The vast majority of NAHB’s associate members are White. In fact, 96 percent of associate members identified themselves as White, alone; while only 1 percent identified themselves as Black or African-American, alone; and less than a half of a percent each identified themselves as American Indian or Alaska Native, alone; Asian, alone; and Pacific Islander, alone. One percent of associates identified themselves as having two or more races and 2 percent identified themselves as belonging to some ‘other race’ (Exhibit 10). In terms of ethnicity, only 4 percent of associates are of Hispanic, Latino, or Spanish origin (Exhibit 11).
*Less than 0.5 percent reported being either American Indian or Alaska Native, alone; Asian, alone; and Pacific Islander, alone.
53% of Associate Members Have a Bachelor’s Degree or Higher
Since 2008, the share of NAHB associate members with a college or advanced degree has been at or above 50 percent. In 2019, 2 percent reported that they did not finish high school. Fourteen percent completed high school, 7 percent have career technical training, 25 percent have had some college education, 40 percent finished college, and 13 percent have an advanced/graduate degree (Exhibit 12).
The share of associate members with a college or graduate degree varies across companies’ primary activities. Eighty-two percent of professional specialty members have a degree, compared to 36 percent of subcontractor/specialty trade contractors, 46 percent of retail dealership/distributorship members, 60 percent of members involved in some other associate activity, 61 percent of wholesale dealership/distributorship members, and 74 percent of members in financial services.
Half Have Been Members for a Decade or More
In 2019, associate members reported belonging to NAHB for a median of 10 years, unchanged since 2015. Twenty-six percent have been members for less than 3 years, 24 percent for 3 to 9 years, 22 percent for 10 to 19 years, and 28 percent for 20 years or more (Exhibit 13).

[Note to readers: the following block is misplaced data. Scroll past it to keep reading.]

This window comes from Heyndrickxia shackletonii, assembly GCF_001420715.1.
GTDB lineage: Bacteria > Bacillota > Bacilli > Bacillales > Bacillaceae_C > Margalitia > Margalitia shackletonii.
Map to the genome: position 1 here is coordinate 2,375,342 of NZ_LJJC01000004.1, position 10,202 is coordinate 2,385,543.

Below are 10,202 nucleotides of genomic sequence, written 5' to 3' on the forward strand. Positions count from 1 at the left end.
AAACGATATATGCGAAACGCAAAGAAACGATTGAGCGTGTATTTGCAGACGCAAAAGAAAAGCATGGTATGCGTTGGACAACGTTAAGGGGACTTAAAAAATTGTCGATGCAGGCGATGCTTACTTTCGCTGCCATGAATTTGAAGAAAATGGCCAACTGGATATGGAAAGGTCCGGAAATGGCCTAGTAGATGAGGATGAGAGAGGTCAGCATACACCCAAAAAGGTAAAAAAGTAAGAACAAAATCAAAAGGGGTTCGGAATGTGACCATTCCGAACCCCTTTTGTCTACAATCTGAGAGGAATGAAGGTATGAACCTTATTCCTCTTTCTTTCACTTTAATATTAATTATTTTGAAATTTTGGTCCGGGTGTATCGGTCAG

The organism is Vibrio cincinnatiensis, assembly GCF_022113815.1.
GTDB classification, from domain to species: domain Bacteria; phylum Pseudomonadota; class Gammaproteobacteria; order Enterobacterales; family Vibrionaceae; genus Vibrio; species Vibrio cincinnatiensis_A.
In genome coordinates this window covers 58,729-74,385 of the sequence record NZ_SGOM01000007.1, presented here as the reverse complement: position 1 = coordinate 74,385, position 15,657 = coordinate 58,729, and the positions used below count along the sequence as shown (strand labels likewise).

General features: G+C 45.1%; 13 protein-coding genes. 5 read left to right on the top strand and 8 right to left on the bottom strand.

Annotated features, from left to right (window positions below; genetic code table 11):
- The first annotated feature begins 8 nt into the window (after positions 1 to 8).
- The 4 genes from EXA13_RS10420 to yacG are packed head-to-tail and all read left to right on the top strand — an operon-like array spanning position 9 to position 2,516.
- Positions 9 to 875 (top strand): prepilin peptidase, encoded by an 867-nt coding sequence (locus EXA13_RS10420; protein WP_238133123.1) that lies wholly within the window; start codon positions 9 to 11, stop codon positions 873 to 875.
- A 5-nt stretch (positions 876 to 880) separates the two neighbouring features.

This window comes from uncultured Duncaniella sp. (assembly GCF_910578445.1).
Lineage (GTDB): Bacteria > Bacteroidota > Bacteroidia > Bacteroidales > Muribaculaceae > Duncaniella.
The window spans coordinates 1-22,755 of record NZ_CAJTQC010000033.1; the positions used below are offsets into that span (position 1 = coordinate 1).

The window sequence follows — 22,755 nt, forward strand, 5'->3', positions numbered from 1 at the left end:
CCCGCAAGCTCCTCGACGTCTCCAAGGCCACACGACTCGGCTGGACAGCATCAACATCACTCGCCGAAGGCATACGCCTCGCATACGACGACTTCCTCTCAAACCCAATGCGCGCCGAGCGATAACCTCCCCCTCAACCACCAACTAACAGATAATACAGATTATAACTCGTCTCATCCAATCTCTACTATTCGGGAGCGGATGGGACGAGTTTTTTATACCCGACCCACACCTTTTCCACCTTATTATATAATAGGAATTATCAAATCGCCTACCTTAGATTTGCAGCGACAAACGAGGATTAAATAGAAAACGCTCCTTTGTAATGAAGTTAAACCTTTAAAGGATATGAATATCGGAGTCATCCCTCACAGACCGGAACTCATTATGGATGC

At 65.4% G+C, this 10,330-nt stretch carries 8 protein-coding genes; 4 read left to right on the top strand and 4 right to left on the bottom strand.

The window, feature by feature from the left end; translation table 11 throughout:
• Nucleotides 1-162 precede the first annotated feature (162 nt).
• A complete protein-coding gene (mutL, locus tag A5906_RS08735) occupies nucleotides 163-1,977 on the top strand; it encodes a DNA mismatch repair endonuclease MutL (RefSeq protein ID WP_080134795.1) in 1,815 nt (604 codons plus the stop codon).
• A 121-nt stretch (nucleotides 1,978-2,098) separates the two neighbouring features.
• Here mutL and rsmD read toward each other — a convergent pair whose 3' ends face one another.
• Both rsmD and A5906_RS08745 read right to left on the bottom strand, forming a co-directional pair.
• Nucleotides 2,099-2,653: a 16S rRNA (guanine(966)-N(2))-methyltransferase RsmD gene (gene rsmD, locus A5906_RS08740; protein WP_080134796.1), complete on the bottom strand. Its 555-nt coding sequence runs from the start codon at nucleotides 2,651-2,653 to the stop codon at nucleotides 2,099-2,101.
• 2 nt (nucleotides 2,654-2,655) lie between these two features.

Members primarily involved in financial services, retail dealerships/distributorships, and wholesale dealerships/distributorships have been NAHB members the longest, with a median tenure of 10 years, compared to a median of 7 years among members involved in other associate activities, 8 years among professional specialty members, and 9 years among subcontractors/specialty trade contractors.
A profile for each category of associate member is available in the “Additional Resources” box at the top of this article.
This article will use median values, as averages can be inflated by large companies. Medians are largely unaffected by these outliers because it calculates the middle most value, not taking into account how high the highest values are. An increase in a median’s value indicates an overall shift of all the associate members, not a change in a few large associate members.
For more information about this item, please contact Carmel Ford at 800-368-5242 x8503 or via email at email@example.com.